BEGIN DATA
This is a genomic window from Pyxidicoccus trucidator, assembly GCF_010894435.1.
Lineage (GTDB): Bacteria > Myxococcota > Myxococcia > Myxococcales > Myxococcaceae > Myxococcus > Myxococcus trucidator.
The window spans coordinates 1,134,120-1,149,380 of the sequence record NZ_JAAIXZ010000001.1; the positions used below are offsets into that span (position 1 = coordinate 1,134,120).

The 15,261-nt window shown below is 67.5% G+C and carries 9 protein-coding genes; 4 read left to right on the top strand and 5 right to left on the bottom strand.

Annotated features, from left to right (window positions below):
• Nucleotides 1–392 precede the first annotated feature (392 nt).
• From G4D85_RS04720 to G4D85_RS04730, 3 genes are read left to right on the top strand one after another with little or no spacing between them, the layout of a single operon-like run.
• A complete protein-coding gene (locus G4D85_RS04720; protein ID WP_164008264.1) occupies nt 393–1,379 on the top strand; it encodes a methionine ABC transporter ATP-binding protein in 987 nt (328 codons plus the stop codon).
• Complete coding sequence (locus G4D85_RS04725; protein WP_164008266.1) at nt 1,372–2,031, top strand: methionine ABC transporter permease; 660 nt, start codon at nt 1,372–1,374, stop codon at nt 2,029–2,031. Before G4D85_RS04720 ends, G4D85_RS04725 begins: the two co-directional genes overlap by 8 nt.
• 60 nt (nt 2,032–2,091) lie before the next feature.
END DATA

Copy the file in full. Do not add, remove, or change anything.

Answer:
This is a genomic window from Pyxidicoccus trucidator, assembly GCF_010894435.1.
Lineage (GTDB): Bacteria > Myxococcota > Myxococcia > Myxococcales > Myxococcaceae > Myxococcus > Myxococcus trucidator.
The window spans coordinates 1,134,120-1,149,380 of the sequence record NZ_JAAIXZ010000001.1; the positions used below are offsets into that span (position 1 = coordinate 1,134,120).

The 15,261-nt window shown below is 67.5% G+C and carries 9 protein-coding genes; 4 read left to right on the top strand and 5 right to left on the bottom strand.

Annotated features, from left to right (window positions below):
• Nucleotides 1–392 precede the first annotated feature (392 nt).
• From G4D85_RS04720 to G4D85_RS04730, 3 genes are read left to right on the top strand one after another with little or no spacing between them, the layout of a single operon-like run.
• A complete protein-coding gene (locus G4D85_RS04720; protein ID WP_164008264.1) occupies nt 393–1,379 on the top strand; it encodes a methionine ABC transporter ATP-binding protein in 987 nt (328 codons plus the stop codon).
• Complete coding sequence (locus G4D85_RS04725; protein WP_164008266.1) at nt 1,372–2,031, top strand: methionine ABC transporter permease; 660 nt, start codon at nt 1,372–1,374, stop codon at nt 2,029–2,031. Before G4D85_RS04720 ends, G4D85_RS04725 begins: the two co-directional genes overlap by 8 nt.
• 60 nt (nt 2,032–2,091) lie before the next feature.